Volunteer centre offering care kits for people under 55-years-old

St. Stephen – Even though the Province of New Brunswick has lifted some of the restrictions originally put in place due to COVID-19, there are still some people who are unable to get out to get certain things they need, or simply can’t afford to purchase these items. Donna Linton, coordinator of the Volunteer Centre of Charlotte County, Inc. said for this reason, they are giving out 25 to 30 care packages that include many essential items that people need, including face masks.

Linton said this program is not typically for seniors, as there are other organizations that are giving out care packages for people over the age of 55. The packages at the volunteer centre are mainly for those who are under 55, and who aren’t able to get some of these items otherwise.

“We thought, we’ll get some of those packs to hand out to families over 55, but these are for younger people under 55 who wouldn’t have the means to get masks. In a lot of them, there’s a cloth mask and two disposable, or three disposable,” said Linton.

Also included in these care packages are Purex wipes, Kleenex, disposable gloves, toilet tissue, a tooth brush, tooth paste, goat’s milk soap, individual wipes, and feminine protection items for women. There is also a list of emergency numbers with the packages, as well as details on how people can connect with the food bank if they need help.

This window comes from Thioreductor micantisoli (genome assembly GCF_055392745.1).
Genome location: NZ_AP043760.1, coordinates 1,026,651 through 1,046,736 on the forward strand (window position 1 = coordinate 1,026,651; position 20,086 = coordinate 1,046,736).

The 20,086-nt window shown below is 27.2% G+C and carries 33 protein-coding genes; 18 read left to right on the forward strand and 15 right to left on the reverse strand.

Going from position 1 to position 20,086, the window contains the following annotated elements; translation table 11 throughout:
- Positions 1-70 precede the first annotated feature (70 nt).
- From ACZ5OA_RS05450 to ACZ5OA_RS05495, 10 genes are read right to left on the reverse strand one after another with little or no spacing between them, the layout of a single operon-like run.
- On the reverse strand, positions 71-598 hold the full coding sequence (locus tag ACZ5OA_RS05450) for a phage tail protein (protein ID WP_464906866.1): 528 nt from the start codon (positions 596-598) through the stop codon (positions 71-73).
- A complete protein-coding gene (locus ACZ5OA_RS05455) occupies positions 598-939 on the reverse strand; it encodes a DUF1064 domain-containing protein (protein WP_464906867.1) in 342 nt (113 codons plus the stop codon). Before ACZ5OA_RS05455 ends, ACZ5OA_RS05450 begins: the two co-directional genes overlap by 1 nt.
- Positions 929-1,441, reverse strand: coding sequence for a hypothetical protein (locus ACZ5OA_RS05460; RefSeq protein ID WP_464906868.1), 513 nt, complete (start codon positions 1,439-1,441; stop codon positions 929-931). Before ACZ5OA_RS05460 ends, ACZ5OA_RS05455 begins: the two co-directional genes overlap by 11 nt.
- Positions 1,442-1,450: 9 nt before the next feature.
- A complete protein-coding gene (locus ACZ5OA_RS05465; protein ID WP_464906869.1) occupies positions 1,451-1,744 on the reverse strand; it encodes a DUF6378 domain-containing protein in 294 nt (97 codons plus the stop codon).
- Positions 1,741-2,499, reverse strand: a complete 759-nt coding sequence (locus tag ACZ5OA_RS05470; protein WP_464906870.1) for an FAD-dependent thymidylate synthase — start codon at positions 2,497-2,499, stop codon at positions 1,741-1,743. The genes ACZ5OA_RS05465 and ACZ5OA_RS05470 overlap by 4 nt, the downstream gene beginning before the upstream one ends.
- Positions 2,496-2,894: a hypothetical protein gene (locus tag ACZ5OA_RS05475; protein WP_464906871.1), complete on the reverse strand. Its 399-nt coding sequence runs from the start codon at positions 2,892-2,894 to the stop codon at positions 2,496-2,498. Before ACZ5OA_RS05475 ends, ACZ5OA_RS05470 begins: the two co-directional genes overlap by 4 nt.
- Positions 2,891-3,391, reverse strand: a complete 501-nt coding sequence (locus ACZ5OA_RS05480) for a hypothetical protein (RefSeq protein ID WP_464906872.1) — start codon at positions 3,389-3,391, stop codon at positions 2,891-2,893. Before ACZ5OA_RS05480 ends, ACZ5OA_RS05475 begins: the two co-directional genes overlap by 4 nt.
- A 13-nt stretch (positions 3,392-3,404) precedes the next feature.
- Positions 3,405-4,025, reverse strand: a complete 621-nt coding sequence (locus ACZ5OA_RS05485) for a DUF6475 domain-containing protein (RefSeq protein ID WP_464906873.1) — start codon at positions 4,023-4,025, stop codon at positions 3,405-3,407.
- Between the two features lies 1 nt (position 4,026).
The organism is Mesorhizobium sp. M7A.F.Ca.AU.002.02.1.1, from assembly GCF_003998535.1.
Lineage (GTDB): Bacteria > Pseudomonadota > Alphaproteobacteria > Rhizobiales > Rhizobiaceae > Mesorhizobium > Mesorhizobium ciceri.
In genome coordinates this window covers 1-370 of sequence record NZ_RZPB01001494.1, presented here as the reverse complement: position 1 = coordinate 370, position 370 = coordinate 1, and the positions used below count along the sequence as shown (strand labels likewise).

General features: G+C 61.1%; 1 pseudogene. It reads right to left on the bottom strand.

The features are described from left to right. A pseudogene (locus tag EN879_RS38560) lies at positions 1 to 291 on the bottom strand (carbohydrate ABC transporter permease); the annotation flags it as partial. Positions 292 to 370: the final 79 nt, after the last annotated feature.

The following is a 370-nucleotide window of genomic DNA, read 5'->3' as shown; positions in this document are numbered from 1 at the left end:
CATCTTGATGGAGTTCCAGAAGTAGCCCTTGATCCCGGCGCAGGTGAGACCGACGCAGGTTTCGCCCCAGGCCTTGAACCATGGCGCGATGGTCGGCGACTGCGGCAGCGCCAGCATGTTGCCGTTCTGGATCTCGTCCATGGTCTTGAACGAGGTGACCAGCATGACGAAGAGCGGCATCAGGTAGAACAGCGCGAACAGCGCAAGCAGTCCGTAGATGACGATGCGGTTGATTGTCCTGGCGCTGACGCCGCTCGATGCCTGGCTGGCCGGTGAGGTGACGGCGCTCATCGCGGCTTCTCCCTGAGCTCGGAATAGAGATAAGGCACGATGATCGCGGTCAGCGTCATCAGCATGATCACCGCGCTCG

Linton said these packages are available to anyone who needs them, and they are not just for food bank clients. She said there are 25 to 30 packages available, and they also have extra masks and gloves for those who need them.

Linton and her staff and volunteers at the food bank are also trying to find new ways to reach out to people, to find out if there are families who could use their services but are afraid of the stigma that is attached to people who need to use food banks.

“There has always been kind of a stereotype or myth saying you’re a loser if you use a food bank,” said Linton. “It’s to the contrary. Being without food on a temporary or even a longer-term basis is really common these days. I remember when I first started in this job, they used to say only 2 per cent of the people are on social programs and will qualify for your service. I’ve heard recently it’s as high as 4 per cent of the population now.”

Linton said there have been some positive things happening in the wake of COVID-19. She said they have had about a 30 per cent drop in clients using the food bank, which she thinks is awesome. They have not been hearing nightmarish stories from people who are being threatened to have their electricity shut off, and many people have been able to get caught up with their bills, thanks to the CERB payments. They have also not heard of people being evicted during these past couple of months for late or non-payment of rent. Linton said some of these clients have been able to return to work, and that the CERB payment helped them to get by until they could get back to their jobs.

“That CERB payment gave them the opportunity to get things paid up and within a short amount of weeks, a few of them have gone to work. So, maybe the continued CERB payment, the ones who are employable, let’s see if it catapults them into jobs in the community.”